Wyoming steps closer to finalizing grizzly bear hunt regulations
Regulations were discussed for the first Wyoming grizzly bear hunt in over 40 years this week. On Tuesday, the Wyoming Game and Fish Department (WGFD) held a season-setting meeting in Cody that officials anticipated would be well attended; however, only “about 40 chairs were filled,” the Powell Tribune reports.
During the evening, attendees discussed the upcoming grizzly hunt, which has spurred several lawsuits aimed at restoring protections to the animals similar to the Great Lakes wolves. While controversial, those in attendance were more concerned with the licensing process than the pending litigation that could force the state to cancel the hunt. One of the main worries that Park County Commissioner Lee Livingston sees with the proposed regulations is that “opponents of the hunt will flood the application process” because the application fees are inexpensive.
“One thing we’re very concerned about is the potential for hijacking these licenses — especially with a $5 application fee for residents and $15 for non-residents,” said Livingston during the meeting.
While it’s cheap to apply, licenses will be full cost: $600 for residents and $6,000 for nonresidents. Similar attempts to thwart controversial hunts have been successful when opponents apply for the licenses and hold up the hunt by delaying actually purchasing a license until the time is running out for the season.
However, Large Carnivore Section Supervisor Dan Thompson said the cheaper application fee was to keep the hunt accessible to the general public, and said, “We’re trying to remain open to anyone that wants to put in [for a license] can.”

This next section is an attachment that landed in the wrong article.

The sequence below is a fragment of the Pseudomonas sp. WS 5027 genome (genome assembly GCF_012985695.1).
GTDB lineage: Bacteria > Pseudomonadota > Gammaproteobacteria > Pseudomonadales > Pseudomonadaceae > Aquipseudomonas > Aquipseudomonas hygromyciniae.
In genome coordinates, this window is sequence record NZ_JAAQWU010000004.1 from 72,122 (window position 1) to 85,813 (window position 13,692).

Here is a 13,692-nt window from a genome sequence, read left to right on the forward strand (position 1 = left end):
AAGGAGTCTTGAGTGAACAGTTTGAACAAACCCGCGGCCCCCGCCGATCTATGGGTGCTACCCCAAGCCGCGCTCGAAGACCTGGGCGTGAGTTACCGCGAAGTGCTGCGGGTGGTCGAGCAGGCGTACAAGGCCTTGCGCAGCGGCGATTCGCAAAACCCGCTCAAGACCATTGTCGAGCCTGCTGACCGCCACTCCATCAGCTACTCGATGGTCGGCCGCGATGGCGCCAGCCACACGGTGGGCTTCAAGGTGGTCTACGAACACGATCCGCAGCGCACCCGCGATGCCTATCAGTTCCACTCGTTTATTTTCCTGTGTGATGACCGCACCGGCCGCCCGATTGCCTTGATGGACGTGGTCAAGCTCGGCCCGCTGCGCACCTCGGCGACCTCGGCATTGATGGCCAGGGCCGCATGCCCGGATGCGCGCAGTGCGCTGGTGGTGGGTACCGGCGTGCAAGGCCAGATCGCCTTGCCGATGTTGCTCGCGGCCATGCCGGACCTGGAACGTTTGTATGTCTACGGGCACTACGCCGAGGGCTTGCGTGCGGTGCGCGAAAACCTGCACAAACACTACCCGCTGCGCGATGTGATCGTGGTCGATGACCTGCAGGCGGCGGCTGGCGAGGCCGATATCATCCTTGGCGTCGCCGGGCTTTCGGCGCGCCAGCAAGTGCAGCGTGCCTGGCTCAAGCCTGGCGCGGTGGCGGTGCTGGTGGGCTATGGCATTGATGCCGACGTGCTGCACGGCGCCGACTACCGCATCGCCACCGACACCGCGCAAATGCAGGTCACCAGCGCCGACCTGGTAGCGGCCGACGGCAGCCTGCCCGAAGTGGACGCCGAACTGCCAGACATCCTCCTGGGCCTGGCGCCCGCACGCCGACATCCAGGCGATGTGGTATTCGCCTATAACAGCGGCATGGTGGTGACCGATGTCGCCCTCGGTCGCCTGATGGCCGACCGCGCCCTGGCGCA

Others were upset with the required GPS device hunters would have to carry despite the fact that Thompson says they won’t be tracked and the location of the bear kill will not be public knowledge. No one had issues with the required grizzly bear hunting safety course.
Wyoming’s first grizzly bear hunt will occur in seven hunt areas – six inside the demographic monitoring area (DMA). The hunt will run Sept. 15 until Nov. 15 or until two sows are taken in the DMA. Once that occurs, the season is over. Sows with dependent cubs as well as roadside bears are not to be killed, KULR8.com reports.
As goHUNT previously reported, Wyoming is the only state to move forward with a grizzly hunt in 2018. Montana has decided to wait to hold a hunt to prove that the state supports current recovery efforts. WGFD will take comments regarding the regulations through April 30.